Daniel Lacalle (Madrid, 1967). PhD Economist and Fund Manager. Author of bestsellers "Life In The Financial Markets" and "The Energy World Is Flat" as well as "Escape From the Central Bank Trap". Daniel Lacalle (Madrid, 1967). PhD Economist and Fund Manager. Frequent collaborator with CNBC, Bloomberg, CNN, Hedgeye, Epoch Times, Mises Institute, BBN Times, Wall Street Journal, El Español, A3 Media and 13TV. Holds the CIIA (Certified International Investment Analyst) and masters in Economic Investigation and IESE.
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Cuba is a dictatorship that uses terror and propaganda to repress its people. It locks citizens, strips them of the most basic human rights, silences them, and confronts families using extortion and threats. The regime’s constant practices of illegal detention, the personal ruin of political dissidents, and limitation of fundamental rights have nothing to do with any blockade or embargo but everything to do with the totalitarian communist dictatorship.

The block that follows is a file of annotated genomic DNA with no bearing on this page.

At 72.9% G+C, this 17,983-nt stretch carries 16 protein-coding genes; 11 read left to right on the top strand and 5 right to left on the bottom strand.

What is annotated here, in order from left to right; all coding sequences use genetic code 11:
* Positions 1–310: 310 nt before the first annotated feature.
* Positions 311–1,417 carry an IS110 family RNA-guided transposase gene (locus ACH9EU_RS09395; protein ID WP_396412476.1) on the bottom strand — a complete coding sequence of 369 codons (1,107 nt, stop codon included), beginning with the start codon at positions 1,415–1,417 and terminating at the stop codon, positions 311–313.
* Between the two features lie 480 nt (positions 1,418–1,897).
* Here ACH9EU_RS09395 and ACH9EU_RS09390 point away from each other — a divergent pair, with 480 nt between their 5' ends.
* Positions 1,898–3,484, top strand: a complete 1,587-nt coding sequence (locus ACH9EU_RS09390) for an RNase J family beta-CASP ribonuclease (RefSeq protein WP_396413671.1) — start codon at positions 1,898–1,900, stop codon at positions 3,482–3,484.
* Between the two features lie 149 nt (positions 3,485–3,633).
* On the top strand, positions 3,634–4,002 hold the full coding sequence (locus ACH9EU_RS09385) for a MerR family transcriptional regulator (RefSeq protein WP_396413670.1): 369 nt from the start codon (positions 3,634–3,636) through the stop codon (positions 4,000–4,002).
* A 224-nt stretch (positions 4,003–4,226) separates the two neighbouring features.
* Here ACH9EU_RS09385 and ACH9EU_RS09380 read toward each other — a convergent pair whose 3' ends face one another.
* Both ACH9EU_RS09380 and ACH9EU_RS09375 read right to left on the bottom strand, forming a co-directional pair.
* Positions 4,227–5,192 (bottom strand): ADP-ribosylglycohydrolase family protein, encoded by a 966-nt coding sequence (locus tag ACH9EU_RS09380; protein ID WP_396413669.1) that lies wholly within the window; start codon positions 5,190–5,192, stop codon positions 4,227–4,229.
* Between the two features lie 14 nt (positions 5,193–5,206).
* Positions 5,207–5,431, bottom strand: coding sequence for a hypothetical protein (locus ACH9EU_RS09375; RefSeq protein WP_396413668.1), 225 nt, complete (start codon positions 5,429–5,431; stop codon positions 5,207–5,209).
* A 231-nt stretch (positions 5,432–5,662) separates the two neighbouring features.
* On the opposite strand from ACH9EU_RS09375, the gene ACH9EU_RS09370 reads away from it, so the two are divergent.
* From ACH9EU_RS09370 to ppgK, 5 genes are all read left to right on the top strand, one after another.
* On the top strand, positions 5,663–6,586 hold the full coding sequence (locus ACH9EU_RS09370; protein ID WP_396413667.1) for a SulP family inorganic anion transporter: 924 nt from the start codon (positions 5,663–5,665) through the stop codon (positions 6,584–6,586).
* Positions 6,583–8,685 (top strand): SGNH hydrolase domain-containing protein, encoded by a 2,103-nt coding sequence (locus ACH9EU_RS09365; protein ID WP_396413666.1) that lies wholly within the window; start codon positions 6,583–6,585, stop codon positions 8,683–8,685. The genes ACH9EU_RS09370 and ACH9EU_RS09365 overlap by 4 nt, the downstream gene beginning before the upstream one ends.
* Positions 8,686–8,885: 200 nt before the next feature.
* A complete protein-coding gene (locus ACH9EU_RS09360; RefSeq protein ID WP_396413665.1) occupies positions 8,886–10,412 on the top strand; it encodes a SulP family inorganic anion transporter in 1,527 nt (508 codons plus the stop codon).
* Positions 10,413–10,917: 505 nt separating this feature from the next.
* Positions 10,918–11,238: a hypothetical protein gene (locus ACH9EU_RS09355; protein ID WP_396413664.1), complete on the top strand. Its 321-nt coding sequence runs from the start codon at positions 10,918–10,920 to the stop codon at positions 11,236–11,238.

All the propaganda that whitewashes the Cuban dictatorship is based on two lies: the inexistent “blockade” and the allegedly excellent “public health”.
The United States’ jobs recovery is extremely poor, especially if we consider the size of the monetary and fiscal stimulus and the spectacular upgrade to GDP estimates. After a massive consensus increase in GDP recovery estimates to 6.5% in 2021, no one should be cheering a 5.9% unemployment rate, 58% employment to population ratio, and, even worse, a 61.6% labor force participation rate that has remained stagnant for ten months. Furthermore, Bloomberg Economics shows that the United States unemployment rate would be 8.4% excluding the participation decline.
Despite an endless chain of monetary and fiscal stimuli, the Eurozone consistently disappoints in growth and job creation. One of the reasons is demographics. No monetary and public spending stimulus can offset the impact on consumption and economic growth of an ageing population, as Japan can also confirm.
However, there is an especially important factor that tends to be overlooked. The lack of competitiveness of the Eurozone industry due to rising and non-competitive power prices.